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New Royal Navy Jet-Powered Banshee Drones

[Crown Copyright: LPhot Barry Swainsbury]

The Royal Navy has taken delivery of new jet-powered Banshee Jet 80+ drones (RPAS) capable of flying up to 400mph and at over 60 miles range.

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Press Release, Whale Island, 16 March 2023: [embargoed until 00.01] The Royal Navy has taken delivery of new jet-powered Banshee drones capable of flying up to 400mph.

The adoption of the powerful Banshee Jet 80+ is a significant step forward as the navy forges ahead with the use of remotely-piloted air systems (RPAS). Developed by defence company QinetiQ, the Banshee simulates threatening aircraft to help the Royal Navy stay at the cutting-edge of air defences. They were first trialled on the aircraft carrier HMS Prince Of Wales in 2021. Now a new flight has been formed at 700X Naval Air Squadron (NAS), based at Royal Naval Air Station Culdrose, to learn how to maintain and safely operate its own fleet of drones.

Lieutenant Commander Martin Howard, the commanding officer of 700X NAS, said: “We have already established the use of RPAS on Royal Navy ships on deployment, but the introduction of Banshee signals a revolutionary step forward in terms of technology.”

[Crown Copyright: LPhot Barry Swainsbury]

Originally developed for use as targets to simulate incoming missiles, Lt Cdr Howard said: “An important point to make is that we are not weaponising these systems. Instead this will be a vehicle that will allow the navy to test different types of sensors.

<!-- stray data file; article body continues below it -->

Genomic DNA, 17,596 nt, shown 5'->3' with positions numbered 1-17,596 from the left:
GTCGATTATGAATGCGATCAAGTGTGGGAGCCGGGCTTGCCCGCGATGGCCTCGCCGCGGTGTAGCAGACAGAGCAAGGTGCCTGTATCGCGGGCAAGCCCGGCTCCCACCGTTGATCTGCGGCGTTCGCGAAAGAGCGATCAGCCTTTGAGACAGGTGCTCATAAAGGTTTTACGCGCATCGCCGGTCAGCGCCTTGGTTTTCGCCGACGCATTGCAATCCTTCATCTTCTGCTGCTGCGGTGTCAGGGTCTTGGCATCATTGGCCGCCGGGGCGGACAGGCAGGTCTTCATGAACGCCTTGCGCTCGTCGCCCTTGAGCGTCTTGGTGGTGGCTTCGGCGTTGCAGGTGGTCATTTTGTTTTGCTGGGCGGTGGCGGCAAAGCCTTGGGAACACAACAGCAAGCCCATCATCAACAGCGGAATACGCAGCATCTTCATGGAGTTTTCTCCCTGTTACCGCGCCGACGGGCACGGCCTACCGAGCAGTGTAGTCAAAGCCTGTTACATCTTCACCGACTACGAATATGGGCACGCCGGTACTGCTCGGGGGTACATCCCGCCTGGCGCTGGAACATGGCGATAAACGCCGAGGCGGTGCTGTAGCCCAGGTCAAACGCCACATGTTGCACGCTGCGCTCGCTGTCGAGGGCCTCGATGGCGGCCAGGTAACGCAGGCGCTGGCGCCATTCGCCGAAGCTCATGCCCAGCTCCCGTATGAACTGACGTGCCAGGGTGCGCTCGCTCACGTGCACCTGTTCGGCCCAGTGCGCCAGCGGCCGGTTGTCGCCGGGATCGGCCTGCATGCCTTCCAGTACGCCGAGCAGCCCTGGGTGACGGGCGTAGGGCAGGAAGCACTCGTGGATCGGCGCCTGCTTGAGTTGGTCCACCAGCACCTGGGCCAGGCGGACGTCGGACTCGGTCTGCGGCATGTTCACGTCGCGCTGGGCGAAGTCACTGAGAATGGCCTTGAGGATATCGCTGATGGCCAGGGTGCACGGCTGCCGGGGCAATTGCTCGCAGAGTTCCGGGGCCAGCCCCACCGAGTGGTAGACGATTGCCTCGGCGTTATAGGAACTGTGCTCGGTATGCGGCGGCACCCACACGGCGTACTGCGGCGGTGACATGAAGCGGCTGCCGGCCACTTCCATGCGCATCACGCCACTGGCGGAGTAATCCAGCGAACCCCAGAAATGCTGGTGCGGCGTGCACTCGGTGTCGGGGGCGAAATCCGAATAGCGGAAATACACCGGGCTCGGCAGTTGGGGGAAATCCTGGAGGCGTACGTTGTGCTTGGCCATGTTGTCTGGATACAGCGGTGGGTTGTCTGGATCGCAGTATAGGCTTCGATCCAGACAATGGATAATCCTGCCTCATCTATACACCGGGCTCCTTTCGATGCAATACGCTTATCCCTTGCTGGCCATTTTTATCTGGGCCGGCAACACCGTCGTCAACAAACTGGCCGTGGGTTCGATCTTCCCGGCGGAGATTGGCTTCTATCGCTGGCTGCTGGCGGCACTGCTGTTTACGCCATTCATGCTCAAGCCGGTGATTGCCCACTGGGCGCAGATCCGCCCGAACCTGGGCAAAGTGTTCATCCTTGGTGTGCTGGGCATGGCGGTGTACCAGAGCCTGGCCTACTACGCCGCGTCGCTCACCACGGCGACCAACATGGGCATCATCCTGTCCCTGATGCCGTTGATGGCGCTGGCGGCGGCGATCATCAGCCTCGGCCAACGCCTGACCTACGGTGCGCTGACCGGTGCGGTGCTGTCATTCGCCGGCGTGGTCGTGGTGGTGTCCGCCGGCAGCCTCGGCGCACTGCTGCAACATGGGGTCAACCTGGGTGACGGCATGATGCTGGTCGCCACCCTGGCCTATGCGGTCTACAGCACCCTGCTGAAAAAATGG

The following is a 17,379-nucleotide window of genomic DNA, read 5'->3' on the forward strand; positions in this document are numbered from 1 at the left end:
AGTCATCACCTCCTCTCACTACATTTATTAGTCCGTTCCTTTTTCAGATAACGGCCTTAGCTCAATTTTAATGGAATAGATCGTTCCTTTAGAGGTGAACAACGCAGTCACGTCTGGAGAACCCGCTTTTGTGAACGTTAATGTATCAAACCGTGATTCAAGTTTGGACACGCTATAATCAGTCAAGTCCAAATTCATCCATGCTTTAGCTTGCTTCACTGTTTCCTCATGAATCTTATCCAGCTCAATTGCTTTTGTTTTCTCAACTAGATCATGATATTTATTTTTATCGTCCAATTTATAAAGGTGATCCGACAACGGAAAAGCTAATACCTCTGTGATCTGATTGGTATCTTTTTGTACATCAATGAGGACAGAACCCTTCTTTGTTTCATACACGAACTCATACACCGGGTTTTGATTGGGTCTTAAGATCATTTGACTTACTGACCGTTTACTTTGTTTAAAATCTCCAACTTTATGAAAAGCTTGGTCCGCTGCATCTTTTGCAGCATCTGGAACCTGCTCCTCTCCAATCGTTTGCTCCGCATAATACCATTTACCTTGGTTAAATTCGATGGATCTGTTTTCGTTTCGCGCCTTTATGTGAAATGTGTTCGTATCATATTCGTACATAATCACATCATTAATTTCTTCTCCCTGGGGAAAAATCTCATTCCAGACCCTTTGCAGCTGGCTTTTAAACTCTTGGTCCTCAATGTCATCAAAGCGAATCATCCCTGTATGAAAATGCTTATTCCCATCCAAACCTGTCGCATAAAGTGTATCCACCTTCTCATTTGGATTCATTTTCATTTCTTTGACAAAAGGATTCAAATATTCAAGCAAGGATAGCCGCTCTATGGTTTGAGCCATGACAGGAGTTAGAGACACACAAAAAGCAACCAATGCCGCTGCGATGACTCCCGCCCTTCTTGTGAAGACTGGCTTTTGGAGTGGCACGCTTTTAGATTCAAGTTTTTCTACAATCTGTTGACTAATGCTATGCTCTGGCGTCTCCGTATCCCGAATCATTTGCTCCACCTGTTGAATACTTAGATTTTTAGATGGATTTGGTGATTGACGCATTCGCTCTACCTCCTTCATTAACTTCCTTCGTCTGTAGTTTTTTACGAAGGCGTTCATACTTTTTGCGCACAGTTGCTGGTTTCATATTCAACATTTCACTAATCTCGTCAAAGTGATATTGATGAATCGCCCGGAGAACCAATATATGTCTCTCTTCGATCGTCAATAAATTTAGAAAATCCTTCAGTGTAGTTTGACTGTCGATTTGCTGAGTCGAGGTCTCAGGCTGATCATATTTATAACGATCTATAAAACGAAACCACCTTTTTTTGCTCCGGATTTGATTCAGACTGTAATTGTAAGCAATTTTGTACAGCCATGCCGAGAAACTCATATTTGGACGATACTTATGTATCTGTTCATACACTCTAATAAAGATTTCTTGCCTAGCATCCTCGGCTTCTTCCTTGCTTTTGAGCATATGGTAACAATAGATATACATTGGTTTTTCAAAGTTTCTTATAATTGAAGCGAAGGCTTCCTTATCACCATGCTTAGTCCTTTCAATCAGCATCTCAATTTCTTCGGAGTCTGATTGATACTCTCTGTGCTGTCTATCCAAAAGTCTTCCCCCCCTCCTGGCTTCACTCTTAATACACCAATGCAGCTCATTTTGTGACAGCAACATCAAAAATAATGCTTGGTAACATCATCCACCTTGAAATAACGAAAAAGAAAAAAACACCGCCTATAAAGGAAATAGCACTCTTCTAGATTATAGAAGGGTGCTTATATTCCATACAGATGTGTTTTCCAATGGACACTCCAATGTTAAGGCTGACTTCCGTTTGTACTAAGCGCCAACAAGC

“The most important thing for me is that people are at the heart of this enterprise. In 700X NAS we are building the skills and knowledge of this technology which is key as we move forward.”

The Banshee drones are 10 by 8 feet (approx. 3m x 2.5m) in size and can fly in excess of 400mph with a range of more than 60 miles. They are propelled into the air using a large 60-foot pneumatic launcher. Using a ground station, the controller can operate the aircraft in various modes and potentially access onboard cameras or other sensors. Once the flight is complete, the Banshee cuts its engine and deploys a parachute to gently float to the ground.

[Crown Copyright: LPhot Barry Swainsbury]

Lieutenant Tony Nairn was an air engineer and anti-submarine warfare helicopter aircrewman for 17 years before he commissioned as an officer. He is now the Royal Navy’s first Banshee flight commander. He said: “One of the challenges of RPAS is the rate at which the technology develops. It’s therefore vital that we are able to change direction quickly, whilst maintaining core principles of operating safely. This is absolutely about adaptability and flexibility.”

He added that his team will learn first how to launch and fly the Banshee safely and then look at how it can be integrated into the same air space as other aircraft and operated at sea.

The commanding officer of RNAS Culdrose, Captain Stuart Urwin said: “700X NAS not only operates in-service uncrewed systems for the Royal Navy and Royal Marines, it is also a pathfinder squadron, conducting experimentation of these air systems for defence.

“They are truly at the vanguard of our Future Maritime Aviation Force. It is enormously exciting to see the rapid progress they’re making. The squadron is a great team working at the forefront of naval aviation’s next big technological leap.”

The navy’s first test flights of Banshee is expected to be held at Predannack Airfield near RNAS Culdrose in the summer.

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